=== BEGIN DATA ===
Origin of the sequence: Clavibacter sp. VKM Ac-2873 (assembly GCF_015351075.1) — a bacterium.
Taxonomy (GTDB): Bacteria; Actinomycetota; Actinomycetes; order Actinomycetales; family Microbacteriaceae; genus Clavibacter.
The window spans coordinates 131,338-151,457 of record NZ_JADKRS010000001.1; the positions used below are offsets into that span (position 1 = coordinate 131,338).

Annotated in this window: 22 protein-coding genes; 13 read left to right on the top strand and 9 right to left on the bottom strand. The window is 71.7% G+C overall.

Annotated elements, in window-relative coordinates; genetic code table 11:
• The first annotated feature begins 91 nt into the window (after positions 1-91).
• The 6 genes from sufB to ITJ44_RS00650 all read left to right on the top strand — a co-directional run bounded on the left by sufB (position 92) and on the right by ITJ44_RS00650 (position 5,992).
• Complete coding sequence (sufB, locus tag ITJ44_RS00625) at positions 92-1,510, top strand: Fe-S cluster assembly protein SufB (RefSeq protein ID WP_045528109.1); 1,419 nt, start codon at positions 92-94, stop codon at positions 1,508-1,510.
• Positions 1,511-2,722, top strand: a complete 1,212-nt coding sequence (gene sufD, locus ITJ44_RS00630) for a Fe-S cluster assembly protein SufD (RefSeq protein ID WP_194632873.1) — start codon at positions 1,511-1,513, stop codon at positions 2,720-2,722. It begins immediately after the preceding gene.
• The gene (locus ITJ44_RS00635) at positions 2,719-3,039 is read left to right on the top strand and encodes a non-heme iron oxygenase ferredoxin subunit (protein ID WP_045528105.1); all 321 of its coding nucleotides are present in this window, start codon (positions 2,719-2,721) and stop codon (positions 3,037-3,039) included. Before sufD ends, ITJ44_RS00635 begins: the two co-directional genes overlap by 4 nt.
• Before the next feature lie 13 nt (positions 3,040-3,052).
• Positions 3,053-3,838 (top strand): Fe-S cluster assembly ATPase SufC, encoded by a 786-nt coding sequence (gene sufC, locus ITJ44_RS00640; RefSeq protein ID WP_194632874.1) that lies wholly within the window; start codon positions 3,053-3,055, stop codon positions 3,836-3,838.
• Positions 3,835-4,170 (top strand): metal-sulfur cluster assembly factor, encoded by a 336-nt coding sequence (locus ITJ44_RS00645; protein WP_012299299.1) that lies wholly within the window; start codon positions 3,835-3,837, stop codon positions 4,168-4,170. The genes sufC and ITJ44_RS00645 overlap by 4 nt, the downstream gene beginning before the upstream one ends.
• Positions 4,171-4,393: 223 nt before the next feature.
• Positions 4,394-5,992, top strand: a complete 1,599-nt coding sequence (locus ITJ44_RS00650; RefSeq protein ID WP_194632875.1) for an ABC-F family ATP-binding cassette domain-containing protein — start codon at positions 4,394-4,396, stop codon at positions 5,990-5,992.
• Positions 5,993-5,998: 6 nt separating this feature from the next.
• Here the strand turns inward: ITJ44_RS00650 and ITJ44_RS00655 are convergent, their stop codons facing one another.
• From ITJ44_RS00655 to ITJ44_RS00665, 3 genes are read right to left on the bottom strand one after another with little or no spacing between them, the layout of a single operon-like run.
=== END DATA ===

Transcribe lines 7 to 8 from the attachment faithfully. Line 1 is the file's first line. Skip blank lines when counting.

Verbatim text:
• The 6 genes from sufB to ITJ44_RS00650 all read left to right on the top strand — a co-directional run bounded on the left by sufB (position 92) and on the right by ITJ44_RS00650 (position 5,992).
• Complete coding sequence (sufB, locus tag ITJ44_RS00625) at positions 92-1,510, top strand: Fe-S cluster assembly protein SufB (RefSeq protein ID WP_045528109.1); 1,419 nt, start codon at positions 92-94, stop codon at positions 1,508-1,510.